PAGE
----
Keeping up with slowing down…

Grandpa always yelled
the same thing,
no matter what:
“Slow down!”
was his universal
call of caution,
for running or walking,
talking or eating,
skating or riding,
corners worried him
as did sidewalks,
aisles and open fields,
and I never asked why,
or even how
to “Slow down!”
as if it was possible;

I never heeded
his clarion call
because it was all
too exciting to wait,
too close not to reach for,
too far not to run to;
he was dragged along
as I tugged his hand,
calling my own “C’mon!”
to him over a shoulder,
urging him on,
to not hold us back,
and I always thought
I was living dangerously,
going much too fast
for my own good;

but maybe he was
just trying to keep up,
and his ‘Slow down!’
was a plea
so we could see it
or, at least, a prayer
to see it, do it, be there
at all
because his time
was running out
and he was just
trying to see what
was so exciting
it couldn’t wait,
and he needed my legs
to get to wherever
it was life was going.

Thinking about thinking…

How people think in the bathtub
is beyond me, I just don’t know how they do it;
the water is warm enough just so long,
until about the time I think of something
worth thinking about,
then I wonder if it’s okay to run more hot water
and how full is too full
and if I have to start the thinking
all over again from the beginning
or if I can pick up where I left off,
but I give up,
nothing important comes to mind,
except that I have nothing important
to think of and how a bath won’t
make it happen, and I notice
my fingers are pruney, the water feels slimy;
I can’t wait to get out, dry off
and see how long it takes until I decide
to try to think of something
worth thinking about again.



Not many isn’t enough…

salvation“Consider your own call, brothers and sisters: not many of you were wise by human standards, not many were powerful, not many were of noble birth.”
1 Corinthians 1:26

Not many isn’t enough
The apostle said, Not many
with a note of humility to make
me wonder who they are and
why they’re not in church.

The clothes angels wear…

StairsThe Clothes Angels Wear
I dream of children walking up and down stairs,
up and down, up and down, in brightly colored
clothes, deliberately and unlike the way they
do when on stairs, but it’s not a dream at all;

when Jacob dreamed his dream of angels on
a ladder ascending and descending to heaven,
not from heaven as I’d expect, he thought
nothing at all – no decoding repressions, no,
he wrestled an angel and lived, dreamless;

the couch tells us they’re divine messengers
and always from above where they live
because we incurably desire a god, a message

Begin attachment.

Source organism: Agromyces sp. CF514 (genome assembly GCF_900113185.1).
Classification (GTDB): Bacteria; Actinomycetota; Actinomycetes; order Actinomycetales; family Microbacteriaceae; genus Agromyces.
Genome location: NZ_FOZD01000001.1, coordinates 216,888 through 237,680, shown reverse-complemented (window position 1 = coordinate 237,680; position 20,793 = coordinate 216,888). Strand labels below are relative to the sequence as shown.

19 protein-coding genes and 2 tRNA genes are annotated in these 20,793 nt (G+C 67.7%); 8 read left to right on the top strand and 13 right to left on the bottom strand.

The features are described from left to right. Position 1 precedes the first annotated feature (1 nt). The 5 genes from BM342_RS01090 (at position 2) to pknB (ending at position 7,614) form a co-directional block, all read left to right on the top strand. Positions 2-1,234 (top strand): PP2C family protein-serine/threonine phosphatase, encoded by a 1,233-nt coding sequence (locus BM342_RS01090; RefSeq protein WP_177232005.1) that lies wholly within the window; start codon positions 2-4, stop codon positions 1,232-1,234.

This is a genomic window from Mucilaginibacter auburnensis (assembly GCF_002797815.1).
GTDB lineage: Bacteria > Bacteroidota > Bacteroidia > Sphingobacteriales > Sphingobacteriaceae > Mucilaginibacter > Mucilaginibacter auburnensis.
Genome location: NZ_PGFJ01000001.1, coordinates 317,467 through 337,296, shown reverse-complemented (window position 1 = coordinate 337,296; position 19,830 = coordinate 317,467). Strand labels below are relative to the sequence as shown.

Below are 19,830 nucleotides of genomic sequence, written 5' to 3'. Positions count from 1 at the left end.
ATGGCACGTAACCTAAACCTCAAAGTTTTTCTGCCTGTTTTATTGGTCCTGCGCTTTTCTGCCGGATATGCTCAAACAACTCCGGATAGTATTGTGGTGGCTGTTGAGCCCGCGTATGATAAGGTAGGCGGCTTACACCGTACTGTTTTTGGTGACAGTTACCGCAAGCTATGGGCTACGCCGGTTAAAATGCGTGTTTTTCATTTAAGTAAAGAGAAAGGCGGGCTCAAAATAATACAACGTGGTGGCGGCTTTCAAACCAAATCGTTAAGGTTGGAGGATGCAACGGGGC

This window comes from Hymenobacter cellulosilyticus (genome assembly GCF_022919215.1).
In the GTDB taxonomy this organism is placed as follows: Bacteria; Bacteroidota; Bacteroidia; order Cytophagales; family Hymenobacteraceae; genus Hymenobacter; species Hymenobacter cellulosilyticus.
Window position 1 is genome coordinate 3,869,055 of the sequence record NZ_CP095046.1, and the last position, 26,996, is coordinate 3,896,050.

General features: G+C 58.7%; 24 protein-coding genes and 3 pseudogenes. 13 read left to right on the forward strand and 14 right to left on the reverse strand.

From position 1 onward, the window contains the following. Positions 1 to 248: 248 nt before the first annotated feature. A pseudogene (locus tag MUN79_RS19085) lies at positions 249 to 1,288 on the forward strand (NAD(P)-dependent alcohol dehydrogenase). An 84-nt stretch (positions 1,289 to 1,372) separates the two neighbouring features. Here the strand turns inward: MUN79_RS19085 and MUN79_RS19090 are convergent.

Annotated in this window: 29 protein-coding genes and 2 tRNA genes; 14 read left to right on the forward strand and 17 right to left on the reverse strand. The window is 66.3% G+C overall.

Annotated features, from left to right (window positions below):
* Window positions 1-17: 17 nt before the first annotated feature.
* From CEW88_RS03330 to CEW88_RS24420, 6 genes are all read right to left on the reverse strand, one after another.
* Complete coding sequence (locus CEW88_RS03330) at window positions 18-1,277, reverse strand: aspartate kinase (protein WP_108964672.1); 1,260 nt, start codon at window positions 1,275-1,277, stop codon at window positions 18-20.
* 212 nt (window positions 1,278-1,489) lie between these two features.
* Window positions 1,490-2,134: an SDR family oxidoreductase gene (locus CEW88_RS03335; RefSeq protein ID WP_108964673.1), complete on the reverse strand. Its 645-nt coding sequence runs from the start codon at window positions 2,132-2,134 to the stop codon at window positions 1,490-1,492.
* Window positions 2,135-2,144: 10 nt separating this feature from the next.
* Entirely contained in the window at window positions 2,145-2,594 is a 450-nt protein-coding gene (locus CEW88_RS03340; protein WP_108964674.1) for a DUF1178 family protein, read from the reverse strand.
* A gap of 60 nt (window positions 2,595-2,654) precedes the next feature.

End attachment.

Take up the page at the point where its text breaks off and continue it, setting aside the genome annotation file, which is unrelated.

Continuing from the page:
we call truth, but it’s all wrong because
they’re just like us, always from below
climbing up and down; then the children stop,

then the children stop,
and laugh out loud, the bright colors of the
clothes we dress them in melt together
like rain is washing away a disguise, melting
into earth’s brown–dark, so dark it’s blinding,
they lift their eyes up into the nothing and grin
in a pure gratitude which embarrasses me;

and when I look down at my own clothing it’s
bright and colorful and new; if this is a delusion
I can’t explain it because I don’t want to.

Finals week at Oberlin…

imageIt’s the quietest of quiet afternoons
with a day to read (again)
for an oddly scheduled final,
as a wisp of Lorain air trindles
through pines that have seen it all;
a painter dressed in white from
head to toe erases smart graffiti
from a STOP sign without caring,
a girl sits in her car
crying over something worth crying over,
and a professor walks her equally aged
canine across another lawn until it
stops and sits for the very good reason
of looking at nothing at all
in the middle of everywhere but
there is no complaint of better to do
and this professor waits as happily slowed
to another stop today at Oberlin.

Grocery shopping alone…

old-ladyA Lady
An apple, carefully chosen,
two small bananas
picked from others’ bunches,
one ripe and ready to eat,
maybe half of it will be cut-up over
bran cereal in the morning,
the other is green – at least
two days from ripeness; no bread
because the loaves are too big,
too wasteful, but one Kaiser roll
will do, and then
to the meat counter for two
chicken breasts, individually wrapped,
a lot of time in the freezer section
for just a small bag of green peas
good for two meals at least,
a pint of skim milk, and a single vanilla
yogurt that will be dessert,
all in a cart pushed by a woman
who is alone; her fingers
have rings on them,
gifts from someone, her nails are done,
she wears make-up and
her hair has been set
because she still cares, out of pride
or it was how she was raised, or
it was the way he liked it,
and now she’s in front of me in line
and it’s sad because she seems so,
or at least her groceries do.

More, more, more…

There Isn’t Always

There isn’t always, always more
to season’s joys or love’s embrace
to mothers’ love or men’s wars
there isn’t always, always grace.

When what’s lost is lost indeed
not misplaced but put away
not forgot but must concede
when what’s not stolen is stolen today.

To do what’s asked, asked of one,
with true design, the studied course
with stoic aspect, end undone
to do without will, without remorse.

Life entombed, entombed unbound,
this coward bent and now crushed,
this hero followed and not crowned,
life unearthed, death hushed.

There isn’t always, always more
when the promised one, the only one
when none are left, left but for
there isn’t always, always none.